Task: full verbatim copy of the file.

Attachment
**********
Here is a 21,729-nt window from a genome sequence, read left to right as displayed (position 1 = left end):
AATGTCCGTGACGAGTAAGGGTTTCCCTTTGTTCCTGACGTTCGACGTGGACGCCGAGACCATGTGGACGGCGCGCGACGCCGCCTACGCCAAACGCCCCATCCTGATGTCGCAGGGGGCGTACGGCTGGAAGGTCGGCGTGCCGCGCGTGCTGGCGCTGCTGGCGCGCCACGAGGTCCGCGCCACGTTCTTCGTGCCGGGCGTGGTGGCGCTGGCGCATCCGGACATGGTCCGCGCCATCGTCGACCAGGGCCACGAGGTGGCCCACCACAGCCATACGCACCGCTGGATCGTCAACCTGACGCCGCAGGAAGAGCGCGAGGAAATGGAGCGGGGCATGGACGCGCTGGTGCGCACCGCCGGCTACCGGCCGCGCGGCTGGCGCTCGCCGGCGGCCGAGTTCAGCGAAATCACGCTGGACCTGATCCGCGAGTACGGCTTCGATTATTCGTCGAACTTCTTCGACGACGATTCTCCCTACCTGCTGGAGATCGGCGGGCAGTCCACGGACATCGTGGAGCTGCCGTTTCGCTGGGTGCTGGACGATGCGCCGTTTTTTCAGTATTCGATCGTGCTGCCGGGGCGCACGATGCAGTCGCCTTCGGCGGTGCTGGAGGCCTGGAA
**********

Here is a 21,729-nt window from a genome sequence, read left to right as displayed (position 1 = left end):
AATGTCCGTGACGAGTAAGGGTTTCCCTTTGTTCCTGACGTTCGACGTGGACGCCGAGACCATGTGGACGGCGCGCGACGCCGCCTACGCCAAACGCCCCATCCTGATGTCGCAGGGGGCGTACGGCTGGAAGGTCGGCGTGCCGCGCGTGCTGGCGCTGCTGGCGCGCCACGAGGTCCGCGCCACGTTCTTCGTGCCGGGCGTGGTGGCGCTGGCGCATCCGGACATGGTCCGCGCCATCGTCGACCAGGGCCACGAGGTGGCCCACCACAGCCATACGCACCGCTGGATCGTCAACCTGACGCCGCAGGAAGAGCGCGAGGAAATGGAGCGGGGCATGGACGCGCTGGTGCGCACCGCCGGCTACCGGCCGCGCGGCTGGCGCTCGCCGGCGGCCGAGTTCAGCGAAATCACGCTGGACCTGATCCGCGAGTACGGCTTCGATTATTCGTCGAACTTCTTCGACGACGATTCTCCCTACCTGCTGGAGATCGGCGGGCAGTCCACGGACATCGTGGAGCTGCCGTTTCGCTGGGTGCTGGACGATGCGCCGTTTTTTCAGTATTCGATCGTGCTGCCGGGGCGCACGATGCAGTCGCCTTCGGCGGTGCTGGAGGCCTGGAA